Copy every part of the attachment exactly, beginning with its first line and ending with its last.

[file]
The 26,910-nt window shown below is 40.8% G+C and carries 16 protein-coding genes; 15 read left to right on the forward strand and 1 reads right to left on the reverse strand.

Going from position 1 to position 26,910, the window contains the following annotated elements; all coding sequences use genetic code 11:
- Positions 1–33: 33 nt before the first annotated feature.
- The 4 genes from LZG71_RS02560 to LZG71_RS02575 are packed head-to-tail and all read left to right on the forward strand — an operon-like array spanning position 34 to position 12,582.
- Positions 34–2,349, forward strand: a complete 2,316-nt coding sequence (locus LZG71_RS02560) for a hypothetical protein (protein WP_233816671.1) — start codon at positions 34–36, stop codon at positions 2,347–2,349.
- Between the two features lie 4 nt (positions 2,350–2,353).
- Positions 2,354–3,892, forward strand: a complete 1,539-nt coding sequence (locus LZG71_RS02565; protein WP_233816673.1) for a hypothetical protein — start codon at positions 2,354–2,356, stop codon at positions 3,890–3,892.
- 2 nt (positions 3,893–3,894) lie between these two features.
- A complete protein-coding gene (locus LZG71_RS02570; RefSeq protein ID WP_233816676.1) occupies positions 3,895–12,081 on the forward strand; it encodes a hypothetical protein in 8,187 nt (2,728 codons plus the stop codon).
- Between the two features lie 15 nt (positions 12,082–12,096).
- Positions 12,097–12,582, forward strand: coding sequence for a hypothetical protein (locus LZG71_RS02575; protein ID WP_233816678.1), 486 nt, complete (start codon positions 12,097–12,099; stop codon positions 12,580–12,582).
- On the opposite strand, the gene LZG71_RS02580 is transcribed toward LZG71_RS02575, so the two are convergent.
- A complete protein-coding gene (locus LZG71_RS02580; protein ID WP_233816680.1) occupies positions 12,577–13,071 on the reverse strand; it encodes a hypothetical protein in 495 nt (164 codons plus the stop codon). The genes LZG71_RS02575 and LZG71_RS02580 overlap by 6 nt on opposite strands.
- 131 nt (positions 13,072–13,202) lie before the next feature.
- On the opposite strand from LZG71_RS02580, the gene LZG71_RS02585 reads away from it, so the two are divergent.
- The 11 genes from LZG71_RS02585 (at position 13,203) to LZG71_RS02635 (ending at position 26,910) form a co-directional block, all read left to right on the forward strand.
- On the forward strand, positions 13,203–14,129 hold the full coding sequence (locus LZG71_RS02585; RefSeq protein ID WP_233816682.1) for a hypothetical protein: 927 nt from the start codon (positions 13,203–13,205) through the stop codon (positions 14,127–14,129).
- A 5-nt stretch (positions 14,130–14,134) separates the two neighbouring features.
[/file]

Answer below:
The 26,910-nt window shown below is 40.8% G+C and carries 16 protein-coding genes; 15 read left to right on the forward strand and 1 reads right to left on the reverse strand.

Going from position 1 to position 26,910, the window contains the following annotated elements; all coding sequences use genetic code 11:
- Positions 1–33: 33 nt before the first annotated feature.
- The 4 genes from LZG71_RS02560 to LZG71_RS02575 are packed head-to-tail and all read left to right on the forward strand — an operon-like array spanning position 34 to position 12,582.
- Positions 34–2,349, forward strand: a complete 2,316-nt coding sequence (locus LZG71_RS02560) for a hypothetical protein (protein WP_233816671.1) — start codon at positions 34–36, stop codon at positions 2,347–2,349.
- Between the two features lie 4 nt (positions 2,350–2,353).
- Positions 2,354–3,892, forward strand: a complete 1,539-nt coding sequence (locus LZG71_RS02565; protein WP_233816673.1) for a hypothetical protein — start codon at positions 2,354–2,356, stop codon at positions 3,890–3,892.
- 2 nt (positions 3,893–3,894) lie between these two features.
- A complete protein-coding gene (locus LZG71_RS02570; RefSeq protein ID WP_233816676.1) occupies positions 3,895–12,081 on the forward strand; it encodes a hypothetical protein in 8,187 nt (2,728 codons plus the stop codon).
- Between the two features lie 15 nt (positions 12,082–12,096).
- Positions 12,097–12,582, forward strand: coding sequence for a hypothetical protein (locus LZG71_RS02575; protein ID WP_233816678.1), 486 nt, complete (start codon positions 12,097–12,099; stop codon positions 12,580–12,582).
- On the opposite strand, the gene LZG71_RS02580 is transcribed toward LZG71_RS02575, so the two are convergent.
- A complete protein-coding gene (locus LZG71_RS02580; protein ID WP_233816680.1) occupies positions 12,577–13,071 on the reverse strand; it encodes a hypothetical protein in 495 nt (164 codons plus the stop codon). The genes LZG71_RS02575 and LZG71_RS02580 overlap by 6 nt on opposite strands.
- 131 nt (positions 13,072–13,202) lie before the next feature.
- On the opposite strand from LZG71_RS02580, the gene LZG71_RS02585 reads away from it, so the two are divergent.
- The 11 genes from LZG71_RS02585 (at position 13,203) to LZG71_RS02635 (ending at position 26,910) form a co-directional block, all read left to right on the forward strand.
- On the forward strand, positions 13,203–14,129 hold the full coding sequence (locus LZG71_RS02585; RefSeq protein ID WP_233816682.1) for a hypothetical protein: 927 nt from the start codon (positions 13,203–13,205) through the stop codon (positions 14,127–14,129).
- A 5-nt stretch (positions 14,130–14,134) separates the two neighbouring features.